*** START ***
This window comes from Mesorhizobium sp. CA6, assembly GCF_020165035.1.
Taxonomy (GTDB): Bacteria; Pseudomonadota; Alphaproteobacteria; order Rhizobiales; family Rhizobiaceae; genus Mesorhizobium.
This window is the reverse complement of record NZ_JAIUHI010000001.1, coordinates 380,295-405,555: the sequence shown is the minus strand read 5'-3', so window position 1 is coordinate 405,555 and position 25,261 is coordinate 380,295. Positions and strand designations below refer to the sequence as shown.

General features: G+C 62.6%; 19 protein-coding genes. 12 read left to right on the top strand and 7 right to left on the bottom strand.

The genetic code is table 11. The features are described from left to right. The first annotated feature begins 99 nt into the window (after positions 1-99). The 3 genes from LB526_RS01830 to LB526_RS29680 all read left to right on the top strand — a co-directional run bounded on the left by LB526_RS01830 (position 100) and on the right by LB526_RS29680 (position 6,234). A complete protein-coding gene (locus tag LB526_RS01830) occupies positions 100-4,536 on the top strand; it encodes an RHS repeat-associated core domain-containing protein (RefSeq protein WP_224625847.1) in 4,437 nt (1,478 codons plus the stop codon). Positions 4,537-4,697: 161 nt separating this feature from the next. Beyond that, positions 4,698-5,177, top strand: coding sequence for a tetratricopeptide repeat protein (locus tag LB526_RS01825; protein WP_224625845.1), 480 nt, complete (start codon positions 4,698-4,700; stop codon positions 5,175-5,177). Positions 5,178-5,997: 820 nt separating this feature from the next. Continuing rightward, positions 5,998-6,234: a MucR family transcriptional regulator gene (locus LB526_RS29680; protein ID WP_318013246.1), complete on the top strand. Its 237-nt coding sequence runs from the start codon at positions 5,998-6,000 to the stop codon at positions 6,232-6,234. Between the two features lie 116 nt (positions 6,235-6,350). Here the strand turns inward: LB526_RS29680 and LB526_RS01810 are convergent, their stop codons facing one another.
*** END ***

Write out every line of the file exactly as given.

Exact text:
This window comes from Mesorhizobium sp. CA6, assembly GCF_020165035.1.
Taxonomy (GTDB): Bacteria; Pseudomonadota; Alphaproteobacteria; order Rhizobiales; family Rhizobiaceae; genus Mesorhizobium.
This window is the reverse complement of record NZ_JAIUHI010000001.1, coordinates 380,295-405,555: the sequence shown is the minus strand read 5'-3', so window position 1 is coordinate 405,555 and position 25,261 is coordinate 380,295. Positions and strand designations below refer to the sequence as shown.

General features: G+C 62.6%; 19 protein-coding genes. 12 read left to right on the top strand and 7 right to left on the bottom strand.

The genetic code is table 11. The features are described from left to right. The first annotated feature begins 99 nt into the window (after positions 1-99). The 3 genes from LB526_RS01830 to LB526_RS29680 all read left to right on the top strand — a co-directional run bounded on the left by LB526_RS01830 (position 100) and on the right by LB526_RS29680 (position 6,234). A complete protein-coding gene (locus tag LB526_RS01830) occupies positions 100-4,536 on the top strand; it encodes an RHS repeat-associated core domain-containing protein (RefSeq protein WP_224625847.1) in 4,437 nt (1,478 codons plus the stop codon). Positions 4,537-4,697: 161 nt separating this feature from the next. Beyond that, positions 4,698-5,177, top strand: coding sequence for a tetratricopeptide repeat protein (locus tag LB526_RS01825; protein WP_224625845.1), 480 nt, complete (start codon positions 4,698-4,700; stop codon positions 5,175-5,177). Positions 5,178-5,997: 820 nt separating this feature from the next. Continuing rightward, positions 5,998-6,234: a MucR family transcriptional regulator gene (locus LB526_RS29680; protein ID WP_318013246.1), complete on the top strand. Its 237-nt coding sequence runs from the start codon at positions 5,998-6,000 to the stop codon at positions 6,232-6,234. Between the two features lie 116 nt (positions 6,235-6,350). Here the strand turns inward: LB526_RS29680 and LB526_RS01810 are convergent, their stop codons facing one another.